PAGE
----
For example, we might ask what does the word CARING mean to you? How do you CARE for others? How does CARING for others make you feel? Can you paint what the word CARING means to you? This method of focusing on one word can be used for any word your child is trying to add to their vocabulary and is a way to practice learning comprehension skills early on.

The last mural is about Dr. Martin Luther King Jr.’s famous "I have a dream" speech. We will highlight Dr. King as a man who spoke up for what was just and what he believed in. Our younger generation of leaders can begin to think about what is important to them personally and how they are capable of bringing about change. The children will paint in the clouds with what they dream about and what dreams they have for their futures.

We are looking forward to having a great day in the Program Room and hope you will be able to join us!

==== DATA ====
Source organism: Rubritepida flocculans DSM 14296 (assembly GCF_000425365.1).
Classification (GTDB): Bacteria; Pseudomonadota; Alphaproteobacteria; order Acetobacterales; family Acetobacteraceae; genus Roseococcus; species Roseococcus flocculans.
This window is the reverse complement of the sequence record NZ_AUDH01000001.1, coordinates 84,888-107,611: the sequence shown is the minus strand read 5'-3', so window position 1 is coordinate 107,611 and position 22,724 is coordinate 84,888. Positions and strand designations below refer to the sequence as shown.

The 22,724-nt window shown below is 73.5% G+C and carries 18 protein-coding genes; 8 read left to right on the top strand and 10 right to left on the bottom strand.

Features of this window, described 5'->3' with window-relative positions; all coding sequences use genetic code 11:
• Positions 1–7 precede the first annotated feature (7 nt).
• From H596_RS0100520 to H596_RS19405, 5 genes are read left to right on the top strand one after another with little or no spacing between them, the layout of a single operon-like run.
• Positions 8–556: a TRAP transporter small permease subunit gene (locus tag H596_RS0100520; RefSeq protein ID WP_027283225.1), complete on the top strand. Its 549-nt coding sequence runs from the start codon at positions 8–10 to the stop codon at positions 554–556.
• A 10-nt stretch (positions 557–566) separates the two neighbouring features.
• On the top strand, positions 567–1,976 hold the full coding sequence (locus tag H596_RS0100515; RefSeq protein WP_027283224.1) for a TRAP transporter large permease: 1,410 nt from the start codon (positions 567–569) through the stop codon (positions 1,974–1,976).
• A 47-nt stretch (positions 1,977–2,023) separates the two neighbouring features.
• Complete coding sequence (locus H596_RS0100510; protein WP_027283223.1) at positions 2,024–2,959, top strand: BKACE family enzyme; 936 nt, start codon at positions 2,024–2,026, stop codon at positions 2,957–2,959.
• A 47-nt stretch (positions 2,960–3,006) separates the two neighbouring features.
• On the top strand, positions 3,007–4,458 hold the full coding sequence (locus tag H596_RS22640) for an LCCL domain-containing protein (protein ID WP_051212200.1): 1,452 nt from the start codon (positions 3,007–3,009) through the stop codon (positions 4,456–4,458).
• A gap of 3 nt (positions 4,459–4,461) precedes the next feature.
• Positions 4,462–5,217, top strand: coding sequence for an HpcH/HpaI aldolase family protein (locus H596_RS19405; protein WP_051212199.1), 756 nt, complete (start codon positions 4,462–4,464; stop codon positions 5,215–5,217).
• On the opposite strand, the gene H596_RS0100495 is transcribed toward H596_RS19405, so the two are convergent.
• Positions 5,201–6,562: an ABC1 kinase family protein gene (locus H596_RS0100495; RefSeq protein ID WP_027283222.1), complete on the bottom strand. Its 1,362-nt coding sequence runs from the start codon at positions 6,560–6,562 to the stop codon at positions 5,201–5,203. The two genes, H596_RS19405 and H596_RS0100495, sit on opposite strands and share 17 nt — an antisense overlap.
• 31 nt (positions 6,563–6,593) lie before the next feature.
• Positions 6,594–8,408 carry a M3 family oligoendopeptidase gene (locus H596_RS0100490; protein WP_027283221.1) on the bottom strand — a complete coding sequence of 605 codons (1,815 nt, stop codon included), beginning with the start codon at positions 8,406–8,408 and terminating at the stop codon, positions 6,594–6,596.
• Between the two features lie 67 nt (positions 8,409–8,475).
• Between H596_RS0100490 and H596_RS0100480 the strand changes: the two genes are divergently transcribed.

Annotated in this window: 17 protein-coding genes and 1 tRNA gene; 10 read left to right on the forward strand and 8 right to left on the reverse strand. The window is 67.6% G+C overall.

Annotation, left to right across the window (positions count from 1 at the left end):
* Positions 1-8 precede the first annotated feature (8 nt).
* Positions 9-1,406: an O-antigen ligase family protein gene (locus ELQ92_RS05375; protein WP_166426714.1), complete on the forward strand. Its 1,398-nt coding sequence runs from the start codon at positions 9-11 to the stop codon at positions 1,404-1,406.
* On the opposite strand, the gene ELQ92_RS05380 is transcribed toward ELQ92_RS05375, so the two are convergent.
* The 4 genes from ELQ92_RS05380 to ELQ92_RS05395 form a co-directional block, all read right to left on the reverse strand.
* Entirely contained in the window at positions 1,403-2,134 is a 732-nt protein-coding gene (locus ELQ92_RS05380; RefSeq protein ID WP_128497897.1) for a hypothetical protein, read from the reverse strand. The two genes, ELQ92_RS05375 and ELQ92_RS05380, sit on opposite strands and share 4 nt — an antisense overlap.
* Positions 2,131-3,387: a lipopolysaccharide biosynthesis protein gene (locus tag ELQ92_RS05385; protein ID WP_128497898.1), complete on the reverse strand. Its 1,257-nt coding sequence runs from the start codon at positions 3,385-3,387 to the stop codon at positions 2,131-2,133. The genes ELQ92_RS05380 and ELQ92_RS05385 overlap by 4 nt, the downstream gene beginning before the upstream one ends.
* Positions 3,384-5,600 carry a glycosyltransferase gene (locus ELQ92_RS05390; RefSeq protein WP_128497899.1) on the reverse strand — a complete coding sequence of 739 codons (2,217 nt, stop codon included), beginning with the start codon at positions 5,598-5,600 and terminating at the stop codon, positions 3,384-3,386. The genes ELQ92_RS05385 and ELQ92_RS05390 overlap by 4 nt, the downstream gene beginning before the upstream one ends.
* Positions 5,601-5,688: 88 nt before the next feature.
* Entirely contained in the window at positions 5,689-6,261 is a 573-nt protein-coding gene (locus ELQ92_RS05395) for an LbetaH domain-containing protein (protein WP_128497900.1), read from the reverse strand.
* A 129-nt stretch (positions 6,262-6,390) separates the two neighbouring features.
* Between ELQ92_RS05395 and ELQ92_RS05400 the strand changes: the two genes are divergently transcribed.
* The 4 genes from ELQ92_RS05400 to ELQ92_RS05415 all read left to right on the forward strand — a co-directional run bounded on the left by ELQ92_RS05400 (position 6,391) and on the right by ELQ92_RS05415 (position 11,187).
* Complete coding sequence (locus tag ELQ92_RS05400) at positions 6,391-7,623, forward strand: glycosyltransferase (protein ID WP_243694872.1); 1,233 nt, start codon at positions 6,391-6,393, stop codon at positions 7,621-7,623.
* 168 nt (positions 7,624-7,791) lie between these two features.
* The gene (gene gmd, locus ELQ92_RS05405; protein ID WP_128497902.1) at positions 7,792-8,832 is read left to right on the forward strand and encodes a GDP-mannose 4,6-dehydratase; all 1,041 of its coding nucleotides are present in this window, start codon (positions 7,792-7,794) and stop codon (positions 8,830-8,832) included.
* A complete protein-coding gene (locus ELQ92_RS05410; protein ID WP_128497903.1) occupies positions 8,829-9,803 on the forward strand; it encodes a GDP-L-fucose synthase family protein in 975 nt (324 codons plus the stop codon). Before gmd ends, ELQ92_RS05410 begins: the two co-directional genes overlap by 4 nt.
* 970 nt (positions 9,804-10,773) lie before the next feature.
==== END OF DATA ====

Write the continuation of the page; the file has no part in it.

Wednesday, January 13, 2010

Story Castle Opening

Last Saturday, January 9, Please Touch Museum opened its newest programming space: the Story Castle!

Our friends Cinderella, the Jester, Winston the Wizard, and our newest friend, Sir Read-a-Lot were all there for the opening ceremony. In case you missed the celebration, here are a few of my favorite photos. And be sure to stop in the Story Castle on your next visit to Please Touch Museum as there’s different programming happening every day!

Sir Read-a-Lot conducts our first story time in the Story Castle. The first of many to come!

Winston the Wizard and the princess Cinderella helped our
visitors welcome the Story Castle.

The Story Castle’s trumpeting herald welcomes all – loudly.

Our friend the Jester has a lot of things in the air!

Monday, January 11, 2010

Hide and Seek of the Week

This week's Collections object is a Dorothy and Toto doll! Produced in 1974 by Mego, Dorothy and Toto were the first in a line of Wizard of Oz dolls and accessories. Dressed in her iconic blue and white gingham dress and ruby red shoes and carrying Toto in her basket, Dorothy is ready to set out to find the Emerald City. In addition to Dorothy and Toto, Mego also released The Tin Man, Scarecrow, Lion, Wicked Witch and Glinda the Good Witch dolls and an Emerald City playset.